Niagara Gazette — Dear Mainland Match-Makers — When Doug touched down in Bloomsburg, Pa., in September of ‘56, It Looked Like For Ever (the title of one of his favorite novels). It was, and it wasn’t. Within a year, he had lifted off again, to Jamestown. He would never again live more than 90 miles from Buffalo.
But he had left his heart in Bloomsburg and 54 years this week, we walked through the airlock to the Planet Matrimony. A few said it should never happen and a few more foresaw a brief voyage, even in those times when “death to us part” was alive and well and a whole lot cheaper. We’ve still got the receipts. The whole shebang cost less than $100. Today, that wouldn’t even tip the DJ.
We got our money’s worth, for sure, even though totally mismatched in so many ways.
Doug came to this realization while imagining a log of memorable moments.
All the multi-venued adventures, from the trains, planes and automobiles nationwide tour when the children were 8 and 12, through the month-long venture down Route 62, to the six-day rail roundtrip to Vancouver just before “The October Surprise,” these were largely of his design.
The more intense, stationary gatherings — the week-long whole-family rental of a do-it-yourself hotel on Oneida Lake, the big band at his 60th birthday, the 45th anniversary party at Italian Village in Cheektowaga, these were mostly the Polly’s design. (Why 45th rather than 50th? She instinctively felt people would be healthier. Of those attending the 45th, nearly a third were gone by the golden year.)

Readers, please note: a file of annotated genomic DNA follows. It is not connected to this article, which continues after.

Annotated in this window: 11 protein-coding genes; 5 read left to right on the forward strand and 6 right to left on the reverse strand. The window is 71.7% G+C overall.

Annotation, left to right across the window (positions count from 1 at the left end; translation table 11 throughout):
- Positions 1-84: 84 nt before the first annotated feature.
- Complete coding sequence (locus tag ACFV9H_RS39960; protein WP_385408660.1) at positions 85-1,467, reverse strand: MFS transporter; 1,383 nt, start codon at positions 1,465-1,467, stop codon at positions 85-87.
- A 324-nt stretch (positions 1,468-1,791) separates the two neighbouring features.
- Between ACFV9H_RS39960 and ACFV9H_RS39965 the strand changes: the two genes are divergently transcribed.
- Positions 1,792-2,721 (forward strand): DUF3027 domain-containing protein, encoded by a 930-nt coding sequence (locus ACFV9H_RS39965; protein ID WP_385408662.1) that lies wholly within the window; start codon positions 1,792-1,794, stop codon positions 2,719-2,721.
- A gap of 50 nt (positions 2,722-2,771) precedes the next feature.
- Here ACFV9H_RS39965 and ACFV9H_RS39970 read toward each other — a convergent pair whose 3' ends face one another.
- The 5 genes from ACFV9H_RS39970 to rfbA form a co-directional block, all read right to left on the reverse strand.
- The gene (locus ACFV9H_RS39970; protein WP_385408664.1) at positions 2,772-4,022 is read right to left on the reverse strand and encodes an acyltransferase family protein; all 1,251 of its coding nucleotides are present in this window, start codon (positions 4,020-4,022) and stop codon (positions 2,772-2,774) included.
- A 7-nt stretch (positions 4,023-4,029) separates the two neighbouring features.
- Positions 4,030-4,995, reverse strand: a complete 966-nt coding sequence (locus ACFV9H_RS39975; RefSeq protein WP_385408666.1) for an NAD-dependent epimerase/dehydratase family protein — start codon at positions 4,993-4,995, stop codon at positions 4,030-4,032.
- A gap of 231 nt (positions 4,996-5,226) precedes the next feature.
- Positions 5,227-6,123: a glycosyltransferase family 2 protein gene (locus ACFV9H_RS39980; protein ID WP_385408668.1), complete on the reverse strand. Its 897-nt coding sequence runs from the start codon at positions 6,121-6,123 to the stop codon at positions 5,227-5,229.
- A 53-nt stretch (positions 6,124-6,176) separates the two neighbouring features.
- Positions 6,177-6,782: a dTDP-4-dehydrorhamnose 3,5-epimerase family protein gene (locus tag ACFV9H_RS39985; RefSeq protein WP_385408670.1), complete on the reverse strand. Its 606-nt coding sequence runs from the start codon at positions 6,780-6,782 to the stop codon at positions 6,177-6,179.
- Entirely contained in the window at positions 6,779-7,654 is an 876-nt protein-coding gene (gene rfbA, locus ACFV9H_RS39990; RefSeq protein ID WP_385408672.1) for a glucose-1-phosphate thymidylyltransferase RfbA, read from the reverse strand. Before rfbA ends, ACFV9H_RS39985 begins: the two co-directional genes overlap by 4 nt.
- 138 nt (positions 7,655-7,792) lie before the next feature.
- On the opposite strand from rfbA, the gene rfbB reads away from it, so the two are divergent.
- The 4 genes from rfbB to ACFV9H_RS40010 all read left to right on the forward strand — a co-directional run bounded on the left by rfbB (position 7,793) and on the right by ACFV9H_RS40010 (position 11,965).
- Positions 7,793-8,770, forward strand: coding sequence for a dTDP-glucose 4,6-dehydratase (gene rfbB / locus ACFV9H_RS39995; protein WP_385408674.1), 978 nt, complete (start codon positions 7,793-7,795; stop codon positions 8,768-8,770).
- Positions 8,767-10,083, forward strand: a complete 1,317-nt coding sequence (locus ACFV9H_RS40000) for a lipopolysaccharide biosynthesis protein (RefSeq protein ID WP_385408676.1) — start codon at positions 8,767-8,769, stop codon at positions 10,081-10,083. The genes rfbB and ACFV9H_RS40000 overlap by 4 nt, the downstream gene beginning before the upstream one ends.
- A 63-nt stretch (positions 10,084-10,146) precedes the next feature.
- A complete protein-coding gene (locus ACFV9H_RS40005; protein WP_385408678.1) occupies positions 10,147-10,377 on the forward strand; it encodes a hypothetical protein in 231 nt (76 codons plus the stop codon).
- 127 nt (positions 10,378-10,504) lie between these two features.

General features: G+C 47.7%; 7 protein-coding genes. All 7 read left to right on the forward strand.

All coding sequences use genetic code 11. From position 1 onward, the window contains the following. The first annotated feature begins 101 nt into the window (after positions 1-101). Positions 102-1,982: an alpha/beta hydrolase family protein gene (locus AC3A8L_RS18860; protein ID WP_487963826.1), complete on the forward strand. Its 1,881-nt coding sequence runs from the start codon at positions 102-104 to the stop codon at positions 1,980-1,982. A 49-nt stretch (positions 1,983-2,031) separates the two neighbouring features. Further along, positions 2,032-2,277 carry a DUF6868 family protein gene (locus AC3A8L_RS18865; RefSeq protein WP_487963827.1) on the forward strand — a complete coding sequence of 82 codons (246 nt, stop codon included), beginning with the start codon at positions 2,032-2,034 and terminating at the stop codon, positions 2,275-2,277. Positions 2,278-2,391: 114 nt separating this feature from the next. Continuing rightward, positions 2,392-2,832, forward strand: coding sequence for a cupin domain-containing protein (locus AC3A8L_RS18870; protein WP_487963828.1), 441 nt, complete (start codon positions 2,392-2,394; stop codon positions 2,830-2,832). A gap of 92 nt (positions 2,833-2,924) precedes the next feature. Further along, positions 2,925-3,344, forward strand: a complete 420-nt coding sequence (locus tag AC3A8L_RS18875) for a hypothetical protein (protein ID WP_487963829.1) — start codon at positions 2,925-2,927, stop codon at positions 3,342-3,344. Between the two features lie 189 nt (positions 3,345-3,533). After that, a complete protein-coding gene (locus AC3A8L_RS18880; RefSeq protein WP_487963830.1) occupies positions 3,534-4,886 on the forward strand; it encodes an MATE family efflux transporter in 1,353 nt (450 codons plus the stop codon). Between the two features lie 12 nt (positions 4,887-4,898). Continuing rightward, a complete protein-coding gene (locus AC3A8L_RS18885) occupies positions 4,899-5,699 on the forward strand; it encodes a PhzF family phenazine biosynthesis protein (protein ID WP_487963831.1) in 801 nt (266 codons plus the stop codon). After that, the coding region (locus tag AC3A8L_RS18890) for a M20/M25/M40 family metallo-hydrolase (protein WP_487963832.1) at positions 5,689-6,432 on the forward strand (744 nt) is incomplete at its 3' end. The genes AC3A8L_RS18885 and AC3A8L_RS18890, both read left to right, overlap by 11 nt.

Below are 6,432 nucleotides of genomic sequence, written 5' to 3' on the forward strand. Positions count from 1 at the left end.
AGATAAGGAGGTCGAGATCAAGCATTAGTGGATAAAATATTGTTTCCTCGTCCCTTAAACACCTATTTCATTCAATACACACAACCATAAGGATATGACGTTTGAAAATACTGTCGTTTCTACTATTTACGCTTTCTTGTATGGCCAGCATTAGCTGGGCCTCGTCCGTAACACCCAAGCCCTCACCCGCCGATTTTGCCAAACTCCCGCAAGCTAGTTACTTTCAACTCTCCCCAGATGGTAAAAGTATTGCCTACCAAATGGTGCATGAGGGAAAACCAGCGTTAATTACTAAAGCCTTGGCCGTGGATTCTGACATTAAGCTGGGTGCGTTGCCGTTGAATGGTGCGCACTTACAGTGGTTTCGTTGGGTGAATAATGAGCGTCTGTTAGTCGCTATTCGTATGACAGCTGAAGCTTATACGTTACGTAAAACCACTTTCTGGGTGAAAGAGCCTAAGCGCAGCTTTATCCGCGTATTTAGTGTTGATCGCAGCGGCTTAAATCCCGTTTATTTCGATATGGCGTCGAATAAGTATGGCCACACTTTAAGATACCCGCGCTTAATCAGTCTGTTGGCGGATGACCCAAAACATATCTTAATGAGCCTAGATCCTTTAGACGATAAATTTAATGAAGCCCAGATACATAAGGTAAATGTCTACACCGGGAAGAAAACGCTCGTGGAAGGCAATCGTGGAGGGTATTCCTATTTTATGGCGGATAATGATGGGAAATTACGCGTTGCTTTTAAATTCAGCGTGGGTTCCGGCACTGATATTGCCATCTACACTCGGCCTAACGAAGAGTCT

It figures. A “railroad brat,” Doug had eight addresses in seven locales before high school. Polly, abandoned by her father as a child, had seldom passed Bloomsburg’s borders. “She was 24 before she realized she was free to leave,” he would say.
Since then, she has come to love baseball and tolerate golf. He has come to love cats and tolerate Doris Day.
While they tend to hang with a wide variety of people (Doug last played ball for a Negro League team in LeRoy, still has the uniform), it wasn’t until last month that they attended a Bat Mitzvah, a coming-of-age ceremony for girls of the Jewish faith. There, they learned of the significance of the number “18” in the ritual. They’re a bit unclear as to why, but any monetary gifts are deemed most appropriate if the number is divisible by 18.
If that is indeed the case, we are thrice blessed, at one percent of the price.
Come visit. We’ve got just a little cake left.Polly and Doug E-mail firstname.lastname@example.org